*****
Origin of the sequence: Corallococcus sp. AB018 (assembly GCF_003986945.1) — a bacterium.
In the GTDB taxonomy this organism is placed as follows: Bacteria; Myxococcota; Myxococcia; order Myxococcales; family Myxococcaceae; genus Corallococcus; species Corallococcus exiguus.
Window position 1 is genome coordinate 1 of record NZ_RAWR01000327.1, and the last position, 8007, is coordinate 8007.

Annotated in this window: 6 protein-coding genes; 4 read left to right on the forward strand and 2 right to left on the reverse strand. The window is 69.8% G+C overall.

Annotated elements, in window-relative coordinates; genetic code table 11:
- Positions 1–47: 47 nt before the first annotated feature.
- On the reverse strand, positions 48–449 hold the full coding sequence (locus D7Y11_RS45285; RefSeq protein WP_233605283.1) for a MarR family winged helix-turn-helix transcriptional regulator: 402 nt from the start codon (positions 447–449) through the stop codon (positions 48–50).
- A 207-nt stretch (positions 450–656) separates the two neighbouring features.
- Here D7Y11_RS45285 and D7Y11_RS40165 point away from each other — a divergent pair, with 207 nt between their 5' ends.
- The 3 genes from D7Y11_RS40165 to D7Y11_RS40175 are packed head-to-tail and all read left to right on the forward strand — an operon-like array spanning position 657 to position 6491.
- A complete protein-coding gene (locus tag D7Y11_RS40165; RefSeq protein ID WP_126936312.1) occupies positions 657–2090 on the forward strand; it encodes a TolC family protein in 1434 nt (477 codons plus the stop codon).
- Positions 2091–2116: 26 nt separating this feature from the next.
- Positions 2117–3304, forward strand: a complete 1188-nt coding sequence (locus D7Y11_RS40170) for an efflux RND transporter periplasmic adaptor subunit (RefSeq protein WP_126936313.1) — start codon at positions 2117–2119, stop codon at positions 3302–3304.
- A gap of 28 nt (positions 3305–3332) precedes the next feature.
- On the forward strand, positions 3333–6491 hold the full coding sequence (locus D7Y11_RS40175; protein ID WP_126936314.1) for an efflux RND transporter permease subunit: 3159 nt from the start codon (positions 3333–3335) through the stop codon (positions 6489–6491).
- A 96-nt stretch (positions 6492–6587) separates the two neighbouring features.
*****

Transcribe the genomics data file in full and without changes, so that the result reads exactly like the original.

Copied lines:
Origin of the sequence: Corallococcus sp. AB018 (assembly GCF_003986945.1) — a bacterium.
In the GTDB taxonomy this organism is placed as follows: Bacteria; Myxococcota; Myxococcia; order Myxococcales; family Myxococcaceae; genus Corallococcus; species Corallococcus exiguus.
Window position 1 is genome coordinate 1 of record NZ_RAWR01000327.1, and the last position, 8007, is coordinate 8007.

Annotated in this window: 6 protein-coding genes; 4 read left to right on the forward strand and 2 right to left on the reverse strand. The window is 69.8% G+C overall.

Annotated elements, in window-relative coordinates; genetic code table 11:
- Positions 1–47: 47 nt before the first annotated feature.
- On the reverse strand, positions 48–449 hold the full coding sequence (locus D7Y11_RS45285; RefSeq protein WP_233605283.1) for a MarR family winged helix-turn-helix transcriptional regulator: 402 nt from the start codon (positions 447–449) through the stop codon (positions 48–50).
- A 207-nt stretch (positions 450–656) separates the two neighbouring features.
- Here D7Y11_RS45285 and D7Y11_RS40165 point away from each other — a divergent pair, with 207 nt between their 5' ends.
- The 3 genes from D7Y11_RS40165 to D7Y11_RS40175 are packed head-to-tail and all read left to right on the forward strand — an operon-like array spanning position 657 to position 6491.
- A complete protein-coding gene (locus tag D7Y11_RS40165; RefSeq protein ID WP_126936312.1) occupies positions 657–2090 on the forward strand; it encodes a TolC family protein in 1434 nt (477 codons plus the stop codon).
- Positions 2091–2116: 26 nt separating this feature from the next.
- Positions 2117–3304, forward strand: a complete 1188-nt coding sequence (locus D7Y11_RS40170) for an efflux RND transporter periplasmic adaptor subunit (RefSeq protein WP_126936313.1) — start codon at positions 2117–2119, stop codon at positions 3302–3304.
- A gap of 28 nt (positions 3305–3332) precedes the next feature.
- On the forward strand, positions 3333–6491 hold the full coding sequence (locus D7Y11_RS40175; protein ID WP_126936314.1) for an efflux RND transporter permease subunit: 3159 nt from the start codon (positions 3333–3335) through the stop codon (positions 6489–6491).
- A 96-nt stretch (positions 6492–6587) separates the two neighbouring features.